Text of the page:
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Financial Checklist for Year-End Close

It’s no secret that the end of the year brings additional obstacles and challenges. Between holiday stress, preparing for the next year, and increased PTO among your team, it can be easy for business owners become overwhelmed by the tasks that year-end requires. By creating an end-of-year accounting strategy and general to-do list, you can both successfully close out the year and navigate your business’ needs with less stress. The key is to both obtain financial visibility for your business’ performance throughout the year and position your organization for success in the upcoming year.

What is Year-End Close?

The year-end closing process entails reviewing, reconciling, and verifying all transactions and components of the general ledger. The goal is to first ensure that everything adds up, taking into account the business’ expenses, revenue, income, assets, investments, and more. The second goal is for the accounting team to produce a final financial statement—including a balance sheet, a P&L, and a statement of cash flow—that can be used to inform internal stakeholders, such as business leaders that can use the information for planning, as well as external stakeholders, like investors or lenders. The year-end close can similarly be prepared in the case of an external audit.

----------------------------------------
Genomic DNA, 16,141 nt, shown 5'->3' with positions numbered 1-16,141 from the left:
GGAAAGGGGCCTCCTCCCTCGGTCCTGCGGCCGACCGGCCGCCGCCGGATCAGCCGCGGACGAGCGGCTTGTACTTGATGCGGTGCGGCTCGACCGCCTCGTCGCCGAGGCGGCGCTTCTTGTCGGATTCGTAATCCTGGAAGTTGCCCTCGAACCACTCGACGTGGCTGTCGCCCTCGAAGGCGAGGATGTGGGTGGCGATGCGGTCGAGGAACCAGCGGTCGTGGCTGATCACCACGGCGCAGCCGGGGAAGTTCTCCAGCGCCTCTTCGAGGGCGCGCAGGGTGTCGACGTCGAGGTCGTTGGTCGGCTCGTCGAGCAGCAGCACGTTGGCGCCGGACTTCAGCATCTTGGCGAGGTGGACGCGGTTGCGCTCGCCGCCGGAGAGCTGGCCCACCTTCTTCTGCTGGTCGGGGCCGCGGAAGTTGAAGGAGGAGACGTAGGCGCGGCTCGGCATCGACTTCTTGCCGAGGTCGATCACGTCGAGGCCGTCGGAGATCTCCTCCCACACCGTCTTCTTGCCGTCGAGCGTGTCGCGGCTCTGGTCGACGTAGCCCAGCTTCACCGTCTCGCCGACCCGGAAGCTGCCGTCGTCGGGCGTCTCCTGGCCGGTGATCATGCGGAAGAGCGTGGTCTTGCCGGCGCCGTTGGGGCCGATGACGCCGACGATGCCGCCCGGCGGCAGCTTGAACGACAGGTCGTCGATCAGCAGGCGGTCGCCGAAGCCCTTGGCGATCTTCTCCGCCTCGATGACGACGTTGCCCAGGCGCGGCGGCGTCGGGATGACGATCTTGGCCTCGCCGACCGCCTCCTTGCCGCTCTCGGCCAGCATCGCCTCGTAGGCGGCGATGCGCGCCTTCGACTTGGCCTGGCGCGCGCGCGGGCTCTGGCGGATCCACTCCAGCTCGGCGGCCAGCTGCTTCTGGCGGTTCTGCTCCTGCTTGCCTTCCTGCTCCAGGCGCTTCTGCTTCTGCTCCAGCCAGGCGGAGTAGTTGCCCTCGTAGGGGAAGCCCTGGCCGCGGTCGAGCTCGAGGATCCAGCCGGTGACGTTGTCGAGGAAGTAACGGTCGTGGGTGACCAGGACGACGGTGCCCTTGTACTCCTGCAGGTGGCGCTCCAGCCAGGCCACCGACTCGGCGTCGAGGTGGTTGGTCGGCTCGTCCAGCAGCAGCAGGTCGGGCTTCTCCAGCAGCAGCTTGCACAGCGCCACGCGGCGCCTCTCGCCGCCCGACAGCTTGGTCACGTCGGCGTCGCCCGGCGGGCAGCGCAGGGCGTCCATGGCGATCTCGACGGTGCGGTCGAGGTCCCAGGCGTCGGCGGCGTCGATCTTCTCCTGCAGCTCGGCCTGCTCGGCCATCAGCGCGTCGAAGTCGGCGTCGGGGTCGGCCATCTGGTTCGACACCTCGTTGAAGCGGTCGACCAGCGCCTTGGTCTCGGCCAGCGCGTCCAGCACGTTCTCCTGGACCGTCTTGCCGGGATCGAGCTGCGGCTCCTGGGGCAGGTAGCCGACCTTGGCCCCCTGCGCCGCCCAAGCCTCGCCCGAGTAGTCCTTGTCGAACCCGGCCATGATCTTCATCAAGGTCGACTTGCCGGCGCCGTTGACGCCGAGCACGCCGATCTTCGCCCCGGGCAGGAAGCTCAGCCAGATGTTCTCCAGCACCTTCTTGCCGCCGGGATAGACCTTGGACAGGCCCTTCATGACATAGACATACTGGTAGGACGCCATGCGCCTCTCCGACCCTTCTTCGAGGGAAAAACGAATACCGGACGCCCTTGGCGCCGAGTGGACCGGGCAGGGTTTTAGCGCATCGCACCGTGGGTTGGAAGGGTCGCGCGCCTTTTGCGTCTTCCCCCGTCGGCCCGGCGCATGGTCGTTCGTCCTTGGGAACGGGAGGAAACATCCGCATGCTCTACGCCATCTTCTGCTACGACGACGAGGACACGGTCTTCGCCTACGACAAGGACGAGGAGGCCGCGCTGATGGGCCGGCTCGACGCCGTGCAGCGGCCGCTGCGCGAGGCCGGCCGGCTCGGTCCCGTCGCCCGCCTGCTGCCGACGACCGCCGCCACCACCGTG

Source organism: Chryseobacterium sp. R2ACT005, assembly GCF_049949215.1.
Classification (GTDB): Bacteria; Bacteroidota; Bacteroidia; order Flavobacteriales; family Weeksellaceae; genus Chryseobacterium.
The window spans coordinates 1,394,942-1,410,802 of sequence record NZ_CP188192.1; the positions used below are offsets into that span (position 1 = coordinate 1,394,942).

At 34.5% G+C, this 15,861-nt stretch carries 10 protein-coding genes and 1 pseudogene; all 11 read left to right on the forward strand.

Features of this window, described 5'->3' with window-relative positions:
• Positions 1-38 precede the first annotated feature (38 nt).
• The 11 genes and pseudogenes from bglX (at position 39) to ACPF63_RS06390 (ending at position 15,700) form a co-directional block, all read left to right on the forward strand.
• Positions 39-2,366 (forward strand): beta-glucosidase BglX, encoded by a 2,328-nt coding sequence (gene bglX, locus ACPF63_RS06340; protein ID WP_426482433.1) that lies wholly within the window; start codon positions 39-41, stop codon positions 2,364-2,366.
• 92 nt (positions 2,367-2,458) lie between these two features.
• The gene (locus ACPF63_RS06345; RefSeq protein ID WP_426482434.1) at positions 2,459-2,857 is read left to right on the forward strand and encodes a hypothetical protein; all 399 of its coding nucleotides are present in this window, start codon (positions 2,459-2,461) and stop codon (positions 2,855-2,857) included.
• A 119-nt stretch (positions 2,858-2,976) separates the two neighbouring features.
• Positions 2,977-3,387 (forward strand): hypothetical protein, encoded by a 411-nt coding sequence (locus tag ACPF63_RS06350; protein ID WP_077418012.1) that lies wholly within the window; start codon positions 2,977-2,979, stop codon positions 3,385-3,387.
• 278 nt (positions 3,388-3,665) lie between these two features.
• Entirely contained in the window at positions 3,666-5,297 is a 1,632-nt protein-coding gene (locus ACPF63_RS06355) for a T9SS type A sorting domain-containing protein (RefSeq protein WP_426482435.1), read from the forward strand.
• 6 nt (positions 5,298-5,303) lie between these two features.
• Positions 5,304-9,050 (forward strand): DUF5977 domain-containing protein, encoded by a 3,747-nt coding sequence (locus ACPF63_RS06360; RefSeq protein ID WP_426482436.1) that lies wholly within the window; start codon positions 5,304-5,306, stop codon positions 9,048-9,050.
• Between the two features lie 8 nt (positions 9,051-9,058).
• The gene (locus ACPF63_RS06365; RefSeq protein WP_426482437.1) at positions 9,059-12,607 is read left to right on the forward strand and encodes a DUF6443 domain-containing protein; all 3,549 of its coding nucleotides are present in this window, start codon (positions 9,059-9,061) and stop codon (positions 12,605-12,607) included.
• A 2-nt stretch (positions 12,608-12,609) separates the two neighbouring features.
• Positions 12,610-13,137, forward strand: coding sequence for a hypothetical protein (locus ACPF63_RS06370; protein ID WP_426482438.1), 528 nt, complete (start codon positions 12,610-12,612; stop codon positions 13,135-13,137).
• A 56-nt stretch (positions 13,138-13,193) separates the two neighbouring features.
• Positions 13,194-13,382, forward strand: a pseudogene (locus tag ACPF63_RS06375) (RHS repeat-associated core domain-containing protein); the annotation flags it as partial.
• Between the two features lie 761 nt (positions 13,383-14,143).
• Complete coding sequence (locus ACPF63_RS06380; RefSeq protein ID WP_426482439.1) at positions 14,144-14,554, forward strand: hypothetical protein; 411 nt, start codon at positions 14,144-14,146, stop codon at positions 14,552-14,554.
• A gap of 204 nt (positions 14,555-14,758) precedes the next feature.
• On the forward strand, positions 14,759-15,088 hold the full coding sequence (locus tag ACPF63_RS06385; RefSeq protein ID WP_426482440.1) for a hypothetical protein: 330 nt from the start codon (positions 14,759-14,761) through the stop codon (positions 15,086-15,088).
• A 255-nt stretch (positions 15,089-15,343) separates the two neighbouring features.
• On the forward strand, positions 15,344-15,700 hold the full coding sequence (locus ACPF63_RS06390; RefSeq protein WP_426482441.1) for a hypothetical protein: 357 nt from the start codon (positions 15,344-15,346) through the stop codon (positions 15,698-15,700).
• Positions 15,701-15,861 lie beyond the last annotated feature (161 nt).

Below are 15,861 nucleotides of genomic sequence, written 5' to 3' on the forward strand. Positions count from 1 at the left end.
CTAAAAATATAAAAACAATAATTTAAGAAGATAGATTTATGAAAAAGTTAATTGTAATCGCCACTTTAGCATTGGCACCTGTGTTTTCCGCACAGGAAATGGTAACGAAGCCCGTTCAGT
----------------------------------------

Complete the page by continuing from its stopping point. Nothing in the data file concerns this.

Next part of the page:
Throughout the year-end closing, accountants will look for any discrepancies within financial transactions. If discrepancies are found, some amount of forensic accounting may be required to discover the cause of the error and adjust the financial ledger accordingly. This can prove to be difficult, as missing invoices, data entry errors, and a general lack of accounting controls and processes can pile up at the end of the year.

Why is Year-End Close Important?